The Let's Play Archive

Ultima 4, 5, and 6

by Nakar

Part 1: Ultima IV: Quest of the Avatar

What Is This?

Ultima IV (later subtitled Quest of the Avatar, which is the title it carries most of the time now) is the first of the "modern" Ultima series and the game which started up most of the thematic elements that would follow the series to its ignominous end, like the Avatar, the Virtues, the specific companions, etc.

Like most Ultima games, this one is the result of Richard "Lord British" Garriott's fevered and somewhat insane but admirably powerful imagination and relatively competent coding skills, plus the contribution of various members of what would eventually become Origin Systems. Garriott had been responsible for four RPGs before this point, the proto-Ultima Akalabeth and Ultimas I through III. According to him, part of the inspiration for the game was objections raised over previous games, which largely encouraged or at least failed to punish immoral actions like theft and murder, as was pretty common in hack-and-slash RPGs of the 80s.

So Garriott set out to create a game with a different kind of objective. There is no evil force at work in the Britannia of Ultima IV. There is no final boss and no ultimate evil. The heart of the game is a quest to become the Avatar, a moral and spiritual leader to the people of the land and a hero who embodies each of the eight Virtues - Honesty, Compassion, Spirituality, Sacrifice, Honor, Valor, Justice, and Humility - and the associated principles of Truth, Love, and Courage. The only way to win this game is to become a morally upstanding person.

Of course, that's the only way you'll eventually win. You can be a complete dick until you're ready to start making nice with the people and finding your inner Avatar. This is practically the fun of it, and is of course what we'll be doing before taking the most direct, underhanded, and gamist approach to becoming the Avatar.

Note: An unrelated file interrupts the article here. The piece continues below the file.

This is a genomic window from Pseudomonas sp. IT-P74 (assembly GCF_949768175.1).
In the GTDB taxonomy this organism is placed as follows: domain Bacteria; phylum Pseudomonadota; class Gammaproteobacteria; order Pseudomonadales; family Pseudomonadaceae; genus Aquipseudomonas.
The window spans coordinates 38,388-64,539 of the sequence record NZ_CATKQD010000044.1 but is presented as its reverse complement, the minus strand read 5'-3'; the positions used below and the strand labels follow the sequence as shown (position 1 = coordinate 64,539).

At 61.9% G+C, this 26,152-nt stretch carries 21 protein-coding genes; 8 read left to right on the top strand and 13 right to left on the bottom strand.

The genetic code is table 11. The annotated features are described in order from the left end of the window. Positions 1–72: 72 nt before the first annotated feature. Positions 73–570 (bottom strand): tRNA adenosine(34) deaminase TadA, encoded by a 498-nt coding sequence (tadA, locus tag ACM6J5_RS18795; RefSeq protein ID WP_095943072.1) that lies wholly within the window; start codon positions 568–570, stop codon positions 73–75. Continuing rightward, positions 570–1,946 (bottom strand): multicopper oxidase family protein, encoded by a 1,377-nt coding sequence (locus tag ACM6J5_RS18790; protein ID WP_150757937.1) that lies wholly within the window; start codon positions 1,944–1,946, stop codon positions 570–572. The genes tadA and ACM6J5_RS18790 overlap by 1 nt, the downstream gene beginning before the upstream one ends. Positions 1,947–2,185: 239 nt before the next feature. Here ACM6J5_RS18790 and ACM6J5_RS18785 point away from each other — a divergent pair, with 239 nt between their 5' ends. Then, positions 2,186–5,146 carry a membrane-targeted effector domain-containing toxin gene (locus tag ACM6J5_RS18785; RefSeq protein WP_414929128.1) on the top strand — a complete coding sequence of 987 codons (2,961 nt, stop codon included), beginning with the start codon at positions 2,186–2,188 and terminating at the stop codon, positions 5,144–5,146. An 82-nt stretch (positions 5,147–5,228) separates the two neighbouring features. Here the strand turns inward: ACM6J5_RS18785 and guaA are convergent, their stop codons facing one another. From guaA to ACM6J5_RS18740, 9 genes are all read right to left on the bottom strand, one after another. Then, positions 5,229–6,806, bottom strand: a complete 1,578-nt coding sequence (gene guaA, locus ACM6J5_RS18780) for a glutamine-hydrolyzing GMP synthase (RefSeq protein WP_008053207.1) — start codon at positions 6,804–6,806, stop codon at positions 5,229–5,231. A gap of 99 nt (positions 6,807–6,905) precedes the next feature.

Why Start With #4?

Because the Ultima games are kind of meant to be played in blocks. I-III are interesting games, but highly dated and lacking in the storyline and moral elements of the later games, which are part of the appeal of the Ultima series (well, that and doing whatever the hell you feel like doing in the world, but that doesn't really pick up until VI). The story of Mondain, Minax, and Exodus is interesting in a way but I think IV and V are vastly superior games and are the ones which are most interesting and least played. V in particular is pretty underrated, if only because most people have never actually gotten to play it. VI kind of stands on its own, VII is a two-parter by design. These two games really seem to fit together, especially because they are both heavily focused on morality and virtue and how to encourage it (or, in the case of V, how not to encourage it).